Discussion

  • We will need anisotropic tensor products. Do we want an isotropic class as well?
  • If anisotropic, are variadic templates the only option?
  • The order of the quadrature point (do we make any assumptions yet?)
    • Currently: lexicographic, low to high abscissa
    • Low to high weight for numerical stability?
    • End points of intervals first to conform to finite elements?
  • Not inheriting from Quadrature would on one hand mean that we have two independent quadrature sets, on the other hand we would not need to link to the library, which is important for off-loading.

Draft of the classes

The convention for the indices shall be that d=1,...,dim, di enumerates the coordinates in direction d, and i enumerates all quadrature points.

template <typename number, int dim, int...>
class TensorProductPoints
{
  public:
    template <typename number2>
    void set_coordinates (const unsigned int d, const std::vector<number2>&);

    number operator() (const unsigned int d, const unsigned int di) const;
    Point<dim> point(const unsigned int i) const;
};

The class TensorProductWeights is similar and TensorProductQuadrature combines the two.

Tensor product structure of polynomials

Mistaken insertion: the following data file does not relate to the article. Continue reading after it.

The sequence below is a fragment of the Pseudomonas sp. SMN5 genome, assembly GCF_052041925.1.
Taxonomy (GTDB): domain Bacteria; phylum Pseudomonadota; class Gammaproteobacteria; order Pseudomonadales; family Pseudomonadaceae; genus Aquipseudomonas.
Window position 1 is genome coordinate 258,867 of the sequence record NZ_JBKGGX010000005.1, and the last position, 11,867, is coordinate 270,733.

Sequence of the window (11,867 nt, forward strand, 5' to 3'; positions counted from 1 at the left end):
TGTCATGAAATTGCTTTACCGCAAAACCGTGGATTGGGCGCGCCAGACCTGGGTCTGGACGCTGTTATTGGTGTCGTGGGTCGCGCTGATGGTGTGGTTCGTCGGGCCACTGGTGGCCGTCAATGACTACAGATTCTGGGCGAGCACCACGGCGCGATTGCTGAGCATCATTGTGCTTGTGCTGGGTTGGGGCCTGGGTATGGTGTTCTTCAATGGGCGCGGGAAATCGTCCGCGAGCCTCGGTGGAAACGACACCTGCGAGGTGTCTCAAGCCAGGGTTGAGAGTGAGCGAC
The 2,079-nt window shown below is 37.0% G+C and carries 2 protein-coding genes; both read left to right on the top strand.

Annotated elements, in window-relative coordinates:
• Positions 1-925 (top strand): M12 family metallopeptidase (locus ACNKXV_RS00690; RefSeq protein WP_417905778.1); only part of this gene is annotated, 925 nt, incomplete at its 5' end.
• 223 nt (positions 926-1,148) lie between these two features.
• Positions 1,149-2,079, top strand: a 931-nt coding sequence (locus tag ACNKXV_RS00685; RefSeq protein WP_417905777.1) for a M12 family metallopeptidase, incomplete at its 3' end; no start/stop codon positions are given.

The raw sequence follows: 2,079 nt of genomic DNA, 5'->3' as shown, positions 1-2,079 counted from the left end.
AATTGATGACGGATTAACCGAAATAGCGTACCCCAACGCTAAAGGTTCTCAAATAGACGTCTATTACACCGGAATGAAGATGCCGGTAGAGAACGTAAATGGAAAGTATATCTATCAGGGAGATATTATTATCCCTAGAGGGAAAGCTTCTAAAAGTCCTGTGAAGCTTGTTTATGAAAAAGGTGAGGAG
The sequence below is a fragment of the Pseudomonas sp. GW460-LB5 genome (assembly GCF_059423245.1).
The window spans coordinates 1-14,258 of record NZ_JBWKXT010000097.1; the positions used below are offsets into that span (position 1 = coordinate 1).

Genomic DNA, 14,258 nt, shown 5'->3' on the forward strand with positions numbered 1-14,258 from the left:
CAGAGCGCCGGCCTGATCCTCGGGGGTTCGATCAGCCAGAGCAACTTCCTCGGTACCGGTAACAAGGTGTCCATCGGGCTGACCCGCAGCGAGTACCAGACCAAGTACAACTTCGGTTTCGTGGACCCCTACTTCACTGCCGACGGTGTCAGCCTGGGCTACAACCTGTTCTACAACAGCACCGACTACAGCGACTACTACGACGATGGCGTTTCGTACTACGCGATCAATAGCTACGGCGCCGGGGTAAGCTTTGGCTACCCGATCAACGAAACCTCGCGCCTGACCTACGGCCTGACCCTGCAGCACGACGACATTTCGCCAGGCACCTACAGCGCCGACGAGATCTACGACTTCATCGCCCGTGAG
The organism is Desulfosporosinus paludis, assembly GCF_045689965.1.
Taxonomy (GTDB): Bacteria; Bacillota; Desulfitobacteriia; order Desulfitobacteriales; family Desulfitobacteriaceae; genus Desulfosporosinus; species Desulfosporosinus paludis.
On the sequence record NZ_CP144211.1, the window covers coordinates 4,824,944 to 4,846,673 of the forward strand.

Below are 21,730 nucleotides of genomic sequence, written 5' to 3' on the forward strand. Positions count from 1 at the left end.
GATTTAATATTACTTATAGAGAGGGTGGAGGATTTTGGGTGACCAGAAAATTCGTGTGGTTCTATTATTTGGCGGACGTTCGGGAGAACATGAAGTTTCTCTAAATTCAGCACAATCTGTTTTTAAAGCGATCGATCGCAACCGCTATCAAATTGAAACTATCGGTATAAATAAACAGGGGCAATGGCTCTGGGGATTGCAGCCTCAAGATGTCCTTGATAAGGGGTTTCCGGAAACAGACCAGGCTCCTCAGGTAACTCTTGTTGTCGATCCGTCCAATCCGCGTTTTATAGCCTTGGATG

As Katharina and Martin point out, combining tensor product quadrature with tensor product polynomials can generate very efficient code. This has been known to the spectral element community for a while, but widely ignored by us. It is implemented in the matrix free framework, but only for certain elements and with limited functionality. One goal of these new structures is making efficient matrix free computations available throughout the library.

Example: Lagrange polynomials

Given polynomials of degree p-1 and q quadrature points in each direction, the current FEValues in 3D computes and stores p^3 q^3 shape function values, three times as many derivatives and nine times as many second derivatives. In (isotropic) tensor product representation, we need p q values, derivatives, and second derivatives. This means, that now even higher derivatives and 4D become feasible. As for computation of these values, some polynomial spaces allow for a recursive computation of the values of higher order members. Thus, here is another point where we can reduce the computational complexity by a factor up to p.

Example: vector valued elements

FE_Nedelec as well as FE_RaviartThomas can be implemented such that each component is an anisotropic tensor product.

Example: FE_DGP

This example differs from the previous ones in that all multivariate polynomials are still products of 1D ones, but that not all possible combinations are admitted. This is true for serendipity elements as well. For these we need truncated tensor products.

Discussion

  • The matrix free code currently does a renumbering to tensor product numbering of the shape functions, which is the inversion of a similar process when we generate the functions. Should we reconsider the ordering in DoFHandler?
  • FEEvaluation currently knows the elements FE_Q, FE_DGQ, FE_DGP and FE_Q_DG0.